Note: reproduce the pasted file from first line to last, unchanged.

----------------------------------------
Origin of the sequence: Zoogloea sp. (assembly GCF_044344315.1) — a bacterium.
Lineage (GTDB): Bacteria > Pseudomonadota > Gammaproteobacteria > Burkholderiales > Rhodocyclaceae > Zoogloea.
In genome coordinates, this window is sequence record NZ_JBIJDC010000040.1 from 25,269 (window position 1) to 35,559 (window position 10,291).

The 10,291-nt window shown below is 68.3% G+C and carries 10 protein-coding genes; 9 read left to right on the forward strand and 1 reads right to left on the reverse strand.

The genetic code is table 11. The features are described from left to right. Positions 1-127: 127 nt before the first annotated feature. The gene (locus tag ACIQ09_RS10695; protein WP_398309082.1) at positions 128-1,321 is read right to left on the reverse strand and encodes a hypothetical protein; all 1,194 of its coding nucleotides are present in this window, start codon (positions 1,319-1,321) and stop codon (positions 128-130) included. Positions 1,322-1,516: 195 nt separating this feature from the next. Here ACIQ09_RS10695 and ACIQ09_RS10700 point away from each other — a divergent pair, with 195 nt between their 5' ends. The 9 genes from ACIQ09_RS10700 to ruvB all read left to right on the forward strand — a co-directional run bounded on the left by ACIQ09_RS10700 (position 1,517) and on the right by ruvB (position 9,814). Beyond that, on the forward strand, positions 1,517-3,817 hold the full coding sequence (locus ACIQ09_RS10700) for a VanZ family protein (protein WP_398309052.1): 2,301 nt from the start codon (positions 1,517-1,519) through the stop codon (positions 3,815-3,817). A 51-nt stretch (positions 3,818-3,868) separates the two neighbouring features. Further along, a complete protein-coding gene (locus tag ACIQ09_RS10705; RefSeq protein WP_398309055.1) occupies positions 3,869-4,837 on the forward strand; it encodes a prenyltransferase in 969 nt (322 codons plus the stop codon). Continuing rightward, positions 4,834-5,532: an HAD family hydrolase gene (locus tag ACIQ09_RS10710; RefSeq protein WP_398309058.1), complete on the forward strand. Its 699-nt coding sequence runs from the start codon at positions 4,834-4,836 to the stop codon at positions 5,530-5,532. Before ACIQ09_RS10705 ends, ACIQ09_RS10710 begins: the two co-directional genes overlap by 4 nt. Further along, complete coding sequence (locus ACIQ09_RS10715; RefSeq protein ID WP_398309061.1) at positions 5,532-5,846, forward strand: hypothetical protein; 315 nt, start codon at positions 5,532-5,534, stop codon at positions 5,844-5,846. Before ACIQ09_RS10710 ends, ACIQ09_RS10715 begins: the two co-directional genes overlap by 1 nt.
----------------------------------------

Origin of the sequence: Zoogloea sp. (assembly GCF_044344315.1) — a bacterium.
Lineage (GTDB): Bacteria > Pseudomonadota > Gammaproteobacteria > Burkholderiales > Rhodocyclaceae > Zoogloea.
In genome coordinates, this window is sequence record NZ_JBIJDC010000040.1 from 25,269 (window position 1) to 35,559 (window position 10,291).

The 10,291-nt window shown below is 68.3% G+C and carries 10 protein-coding genes; 9 read left to right on the forward strand and 1 reads right to left on the reverse strand.

The genetic code is table 11. The features are described from left to right. Positions 1-127: 127 nt before the first annotated feature. The gene (locus tag ACIQ09_RS10695; protein WP_398309082.1) at positions 128-1,321 is read right to left on the reverse strand and encodes a hypothetical protein; all 1,194 of its coding nucleotides are present in this window, start codon (positions 1,319-1,321) and stop codon (positions 128-130) included. Positions 1,322-1,516: 195 nt separating this feature from the next. Here ACIQ09_RS10695 and ACIQ09_RS10700 point away from each other — a divergent pair, with 195 nt between their 5' ends. The 9 genes from ACIQ09_RS10700 to ruvB all read left to right on the forward strand — a co-directional run bounded on the left by ACIQ09_RS10700 (position 1,517) and on the right by ruvB (position 9,814). Beyond that, on the forward strand, positions 1,517-3,817 hold the full coding sequence (locus ACIQ09_RS10700) for a VanZ family protein (protein WP_398309052.1): 2,301 nt from the start codon (positions 1,517-1,519) through the stop codon (positions 3,815-3,817). A 51-nt stretch (positions 3,818-3,868) separates the two neighbouring features. Further along, a complete protein-coding gene (locus tag ACIQ09_RS10705; RefSeq protein WP_398309055.1) occupies positions 3,869-4,837 on the forward strand; it encodes a prenyltransferase in 969 nt (322 codons plus the stop codon). Continuing rightward, positions 4,834-5,532: an HAD family hydrolase gene (locus tag ACIQ09_RS10710; RefSeq protein WP_398309058.1), complete on the forward strand. Its 699-nt coding sequence runs from the start codon at positions 4,834-4,836 to the stop codon at positions 5,530-5,532. Before ACIQ09_RS10705 ends, ACIQ09_RS10710 begins: the two co-directional genes overlap by 4 nt. Further along, complete coding sequence (locus ACIQ09_RS10715; RefSeq protein ID WP_398309061.1) at positions 5,532-5,846, forward strand: hypothetical protein; 315 nt, start codon at positions 5,532-5,534, stop codon at positions 5,844-5,846. Before ACIQ09_RS10710 ends, ACIQ09_RS10715 begins: the two co-directional genes overlap by 1 nt.